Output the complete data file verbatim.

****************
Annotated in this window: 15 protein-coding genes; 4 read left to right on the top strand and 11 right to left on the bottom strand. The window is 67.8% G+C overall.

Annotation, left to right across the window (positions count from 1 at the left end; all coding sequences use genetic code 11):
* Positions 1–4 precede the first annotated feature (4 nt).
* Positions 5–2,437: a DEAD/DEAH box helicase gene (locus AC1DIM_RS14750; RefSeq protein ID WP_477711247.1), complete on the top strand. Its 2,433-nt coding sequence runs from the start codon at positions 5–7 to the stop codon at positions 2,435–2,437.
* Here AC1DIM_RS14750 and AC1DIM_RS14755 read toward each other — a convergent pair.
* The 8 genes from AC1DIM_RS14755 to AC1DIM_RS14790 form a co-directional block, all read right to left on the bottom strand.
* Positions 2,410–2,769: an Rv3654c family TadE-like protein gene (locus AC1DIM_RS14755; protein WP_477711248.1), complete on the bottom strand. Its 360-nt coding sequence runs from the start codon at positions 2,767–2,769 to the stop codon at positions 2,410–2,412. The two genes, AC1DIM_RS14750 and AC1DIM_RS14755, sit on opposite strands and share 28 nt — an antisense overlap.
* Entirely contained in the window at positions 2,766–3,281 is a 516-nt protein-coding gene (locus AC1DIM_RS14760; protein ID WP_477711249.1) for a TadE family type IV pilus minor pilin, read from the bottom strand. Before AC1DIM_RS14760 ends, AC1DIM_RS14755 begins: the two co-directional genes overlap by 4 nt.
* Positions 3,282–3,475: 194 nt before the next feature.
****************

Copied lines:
Annotated in this window: 15 protein-coding genes; 4 read left to right on the top strand and 11 right to left on the bottom strand. The window is 67.8% G+C overall.

Annotation, left to right across the window (positions count from 1 at the left end; all coding sequences use genetic code 11):
* Positions 1–4 precede the first annotated feature (4 nt).
* Positions 5–2,437: a DEAD/DEAH box helicase gene (locus AC1DIM_RS14750; RefSeq protein ID WP_477711247.1), complete on the top strand. Its 2,433-nt coding sequence runs from the start codon at positions 5–7 to the stop codon at positions 2,435–2,437.
* Here AC1DIM_RS14750 and AC1DIM_RS14755 read toward each other — a convergent pair.
* The 8 genes from AC1DIM_RS14755 to AC1DIM_RS14790 form a co-directional block, all read right to left on the bottom strand.
* Positions 2,410–2,769: an Rv3654c family TadE-like protein gene (locus AC1DIM_RS14755; protein WP_477711248.1), complete on the bottom strand. Its 360-nt coding sequence runs from the start codon at positions 2,767–2,769 to the stop codon at positions 2,410–2,412. The two genes, AC1DIM_RS14750 and AC1DIM_RS14755, sit on opposite strands and share 28 nt — an antisense overlap.
* Entirely contained in the window at positions 2,766–3,281 is a 516-nt protein-coding gene (locus AC1DIM_RS14760; protein ID WP_477711249.1) for a TadE family type IV pilus minor pilin, read from the bottom strand. Before AC1DIM_RS14760 ends, AC1DIM_RS14755 begins: the two co-directional genes overlap by 4 nt.
* Positions 3,282–3,475: 194 nt before the next feature.